Hunters beware: loose bullets don’t fly!
Loose bullets and airport security don’t mix. In the last 12 months, the Canadian Air Transport Security Authority (CATSA) recorded almost 1,000 incidents involving loose bullets in passenger’s carry-on baggage or pockets. Every time screening officers see a bullet at the checkpoint, it leads to additional screening and avoidable delays.
With hunting season already underway in many parts of the country, CATSA is reminding you to make sure your weapon, ammunition and other hunting gear are properly packed before you leave for the airport.
4 simple tips to start your hunting expedition on the right foot:
1) Contact your air carrier
When transporting firearms and ammunition, contact your air carrier to inquire about specific rules and restrictions. They can provide you with information on everything from packaging to required paperwork.
2) Pack your ammunition properly
Ammunition and cartridges can only be transported in checked baggage and must be properly packaged and approved by your air carrier. They are not allowed in carry-on baggage and must be separate from your firearm.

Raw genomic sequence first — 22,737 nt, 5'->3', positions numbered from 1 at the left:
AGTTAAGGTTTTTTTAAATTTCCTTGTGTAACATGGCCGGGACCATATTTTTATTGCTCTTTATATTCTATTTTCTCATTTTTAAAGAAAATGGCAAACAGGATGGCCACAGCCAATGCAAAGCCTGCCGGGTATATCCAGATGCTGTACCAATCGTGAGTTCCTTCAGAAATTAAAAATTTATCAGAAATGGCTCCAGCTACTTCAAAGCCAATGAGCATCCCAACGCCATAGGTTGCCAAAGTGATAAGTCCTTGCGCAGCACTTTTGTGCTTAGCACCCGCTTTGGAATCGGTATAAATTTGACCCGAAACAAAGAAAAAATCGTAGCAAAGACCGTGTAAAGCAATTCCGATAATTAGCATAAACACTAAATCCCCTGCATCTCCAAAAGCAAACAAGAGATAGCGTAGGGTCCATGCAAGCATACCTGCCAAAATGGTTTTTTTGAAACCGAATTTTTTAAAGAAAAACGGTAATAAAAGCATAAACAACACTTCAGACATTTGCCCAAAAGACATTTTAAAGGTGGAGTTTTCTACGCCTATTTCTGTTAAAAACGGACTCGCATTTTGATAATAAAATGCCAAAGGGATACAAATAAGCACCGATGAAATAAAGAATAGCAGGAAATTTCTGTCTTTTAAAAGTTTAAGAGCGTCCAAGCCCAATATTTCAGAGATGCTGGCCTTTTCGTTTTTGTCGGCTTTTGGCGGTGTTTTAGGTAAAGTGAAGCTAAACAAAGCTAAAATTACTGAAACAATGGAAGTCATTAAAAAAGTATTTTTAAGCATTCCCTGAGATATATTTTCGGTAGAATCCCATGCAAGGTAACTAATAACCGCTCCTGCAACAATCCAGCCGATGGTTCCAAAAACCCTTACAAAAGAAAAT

3) Know the packing rules for rifles, bows and crossbows
Firearms can only be transported as checked baggage. They must be unloaded, packed in a locked, hard-sided case and declared to your air carrier. Bows, crossbows and arrows can also be transported as checked baggage in a rigid and/or hard shell container specifically designed for shipping. Make sure to declare them to the airline agent at check-in.
4) Don’t forget your other gear
- Knives/sharp tools: Other hunting gear, such as knives, axes and other sharp objects, must go in checked baggage.
- Flammable liquids: Flammable liquid fuel like cooking-stove gas or small propane tanks is prohibited from flying under any circumstances. Ship it ahead, purchase it at your destination or ensure your outfitter has it on hand.
- Animal repellents: Bear spray and other animal repellents are prohibited from flying. Similar items, such as mace and pepper spray, are in fact illegal in Canada and if found in your baggage, require us to call the police.
- Other important items: Important items such as cameras and binoculars, medication, licenses, permits or tags should be transported in your carry-on baggage.
You can check CATSA’s What Can I Bring tool? list for other hunting gear you want to bring.
If you are still unsure whether an item is allowed to fly, you can contact CATSA at 1-888-294-2202, through the website or Twitter.